Albert O. Hirschman’s Exit, Voice, and Loyalty is an excellent book. Hirschman looks at decline in organizations and how members/customers react to decline. He merges theories from two fields, economics and politics, to explain the decisions that members/customers make regarding whether to stay or go.
It has long been thought that exit is the best barometer of the quality of a product. If the quality of a given product by a particular company declines too much, customers will stop purchasing it and move on to a competitor. Seems pretty straight forward, but as Hirschman points out, it is much more complicated than that. Customers don’t act in one unified way. Some have a greater tolerance for decline in quality than others. That is often linked to their mobility in the market, the availablity of alternatives, and the cost (perceived or real) of making a change. These factors combine to present a strata of customers, unequally distributed, that will react to decline in very different ways.
Those with high mobility and low change cost will often exit to another product at the first show of quality decline, if there are available alternatives. Their exit may go unnoticed as this group of people is often small. Those with low mobility and low change cost will exit only after quality has taken a significant downward turn. This is a much larger group and will likely have an impact on the company’s profit margin. Depending on the rate of decline, the rate of exit, and the company’s ability to make changes in quality for the better, it may be too late for the company to change the product quality in time to retain this group.
In politics, Hirschman observes a similar spectrum regarding voice. Membership to organizations and institutions often has a higher up-front cost than product loyalty. For this reason, constituents tend to vote with their voices, not their feet. Similar to exit, though, when vocalization related to a decline in quality occurs depends on a number of varying factors. The outcome is similar: there is a spectrum upon which members express their dissatisfaction related to a decline in quality. Institutions often find out about this dissatisfaction too late to make any sustainable change.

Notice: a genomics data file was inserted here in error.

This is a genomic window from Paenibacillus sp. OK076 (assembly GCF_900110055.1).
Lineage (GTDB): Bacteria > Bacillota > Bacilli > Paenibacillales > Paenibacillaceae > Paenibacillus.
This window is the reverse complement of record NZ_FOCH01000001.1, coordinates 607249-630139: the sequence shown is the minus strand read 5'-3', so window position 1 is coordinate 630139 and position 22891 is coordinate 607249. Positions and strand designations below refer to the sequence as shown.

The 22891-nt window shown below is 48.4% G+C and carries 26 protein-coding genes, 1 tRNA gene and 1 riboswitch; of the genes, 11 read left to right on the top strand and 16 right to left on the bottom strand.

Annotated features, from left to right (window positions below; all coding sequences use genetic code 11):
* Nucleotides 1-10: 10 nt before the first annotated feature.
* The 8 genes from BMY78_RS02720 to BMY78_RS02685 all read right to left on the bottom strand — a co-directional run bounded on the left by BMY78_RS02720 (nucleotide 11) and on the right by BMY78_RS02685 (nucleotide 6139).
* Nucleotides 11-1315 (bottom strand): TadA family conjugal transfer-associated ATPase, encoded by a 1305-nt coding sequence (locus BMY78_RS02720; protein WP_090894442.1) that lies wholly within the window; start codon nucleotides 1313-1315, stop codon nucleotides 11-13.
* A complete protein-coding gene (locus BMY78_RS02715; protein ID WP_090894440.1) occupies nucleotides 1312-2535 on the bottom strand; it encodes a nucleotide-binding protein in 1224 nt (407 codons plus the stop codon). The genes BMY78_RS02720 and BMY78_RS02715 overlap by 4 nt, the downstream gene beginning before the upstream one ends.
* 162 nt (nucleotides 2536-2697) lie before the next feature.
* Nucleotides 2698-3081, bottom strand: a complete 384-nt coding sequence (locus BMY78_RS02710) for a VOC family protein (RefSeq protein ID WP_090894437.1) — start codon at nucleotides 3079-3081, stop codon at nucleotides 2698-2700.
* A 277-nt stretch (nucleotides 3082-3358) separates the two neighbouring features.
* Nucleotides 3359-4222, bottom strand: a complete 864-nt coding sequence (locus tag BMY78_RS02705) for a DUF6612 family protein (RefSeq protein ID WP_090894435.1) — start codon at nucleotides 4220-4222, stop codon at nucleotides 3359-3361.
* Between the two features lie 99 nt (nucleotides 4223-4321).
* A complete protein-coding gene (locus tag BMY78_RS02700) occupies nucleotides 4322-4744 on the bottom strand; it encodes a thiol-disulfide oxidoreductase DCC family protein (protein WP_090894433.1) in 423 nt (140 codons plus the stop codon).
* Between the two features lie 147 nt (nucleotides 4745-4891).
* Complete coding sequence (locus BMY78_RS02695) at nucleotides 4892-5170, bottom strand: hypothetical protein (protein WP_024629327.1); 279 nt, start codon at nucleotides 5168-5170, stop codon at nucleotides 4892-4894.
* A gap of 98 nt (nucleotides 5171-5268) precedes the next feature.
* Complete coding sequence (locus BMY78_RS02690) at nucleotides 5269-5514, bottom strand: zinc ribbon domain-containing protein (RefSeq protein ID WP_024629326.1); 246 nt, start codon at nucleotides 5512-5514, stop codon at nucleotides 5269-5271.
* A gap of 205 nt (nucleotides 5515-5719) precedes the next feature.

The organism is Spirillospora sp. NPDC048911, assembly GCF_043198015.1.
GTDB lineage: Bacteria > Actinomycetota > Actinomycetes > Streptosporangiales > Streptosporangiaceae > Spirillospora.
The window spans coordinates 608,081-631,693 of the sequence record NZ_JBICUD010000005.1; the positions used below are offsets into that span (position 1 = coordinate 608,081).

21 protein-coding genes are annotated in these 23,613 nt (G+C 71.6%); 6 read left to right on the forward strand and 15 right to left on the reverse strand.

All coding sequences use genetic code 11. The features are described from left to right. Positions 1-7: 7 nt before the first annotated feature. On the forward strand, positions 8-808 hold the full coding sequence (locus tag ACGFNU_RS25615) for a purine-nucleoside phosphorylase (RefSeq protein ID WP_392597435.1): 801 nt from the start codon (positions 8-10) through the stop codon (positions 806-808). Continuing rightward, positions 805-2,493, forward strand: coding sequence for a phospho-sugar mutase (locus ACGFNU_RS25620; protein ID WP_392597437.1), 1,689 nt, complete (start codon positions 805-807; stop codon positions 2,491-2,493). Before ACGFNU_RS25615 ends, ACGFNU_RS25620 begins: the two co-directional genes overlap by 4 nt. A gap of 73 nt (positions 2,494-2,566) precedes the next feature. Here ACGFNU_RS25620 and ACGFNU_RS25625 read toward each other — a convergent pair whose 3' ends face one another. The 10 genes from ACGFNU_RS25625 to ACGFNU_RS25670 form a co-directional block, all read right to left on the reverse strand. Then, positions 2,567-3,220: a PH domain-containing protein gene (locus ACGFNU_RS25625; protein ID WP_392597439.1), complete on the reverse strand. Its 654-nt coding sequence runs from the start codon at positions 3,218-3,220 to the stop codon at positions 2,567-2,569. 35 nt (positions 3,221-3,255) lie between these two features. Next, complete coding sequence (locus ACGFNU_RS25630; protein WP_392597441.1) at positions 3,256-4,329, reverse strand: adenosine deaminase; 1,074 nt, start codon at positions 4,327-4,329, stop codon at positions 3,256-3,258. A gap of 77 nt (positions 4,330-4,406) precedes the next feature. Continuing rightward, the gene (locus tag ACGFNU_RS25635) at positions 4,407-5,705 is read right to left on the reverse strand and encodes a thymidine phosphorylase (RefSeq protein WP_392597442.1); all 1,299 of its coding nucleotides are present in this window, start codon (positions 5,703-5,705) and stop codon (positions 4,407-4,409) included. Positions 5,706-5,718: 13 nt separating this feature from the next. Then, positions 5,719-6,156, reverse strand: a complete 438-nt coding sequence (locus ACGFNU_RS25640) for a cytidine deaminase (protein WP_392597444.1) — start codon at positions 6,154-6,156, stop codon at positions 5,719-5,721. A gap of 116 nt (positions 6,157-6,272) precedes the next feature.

What Hirschman does next is cross apply exit and voice. He looks at how voice can be used more effectively in the marketplace to stave off exit related to quality decline, and he looks at how exit from institutions (especially from members with high mobility and a low change cost) figures into the effectiveness of voice. Paying attention to these variables, Hirschman asserts, will lead to higher loyalty.
That is what Hirschman does so well in this book. He describes a process for developing member/customer loyalty that will enable a company or an institution to become aware of an impending losses from a decline in quality before that decline results in a major loss. Acting on this awareness creates even greater loyalty and will allow the organization to whether inevitable periods of quality decline without necessarily jeopardizing the organization’s long-term future.
As I read the book, I reflected on my experience working in churches. Often I would see “high-capacity” volunteers (Collins’ Level 5 leaders) silently exit the church when there was a drop in delivering on the church’s mission. The unfortunate part about this for the church is that if the people who exited had first voiced their concern or displeasure, the source of the decline would likely have been addressed by the leadership. Their voices could have made a change, but for some reason they believed that nothing would come of such vocalization, so they left. In larger churches with higher turnover and greater partcipation in local membership transferrence, their exit was not felt for too long.
How can a church create a culture in which voice is valued? Is it possible, or even necessary, when there seems to be a steady stream of disgruntled people exiting church A in favor of church B and vice-versa? Should we even try and create loyalty to a local church?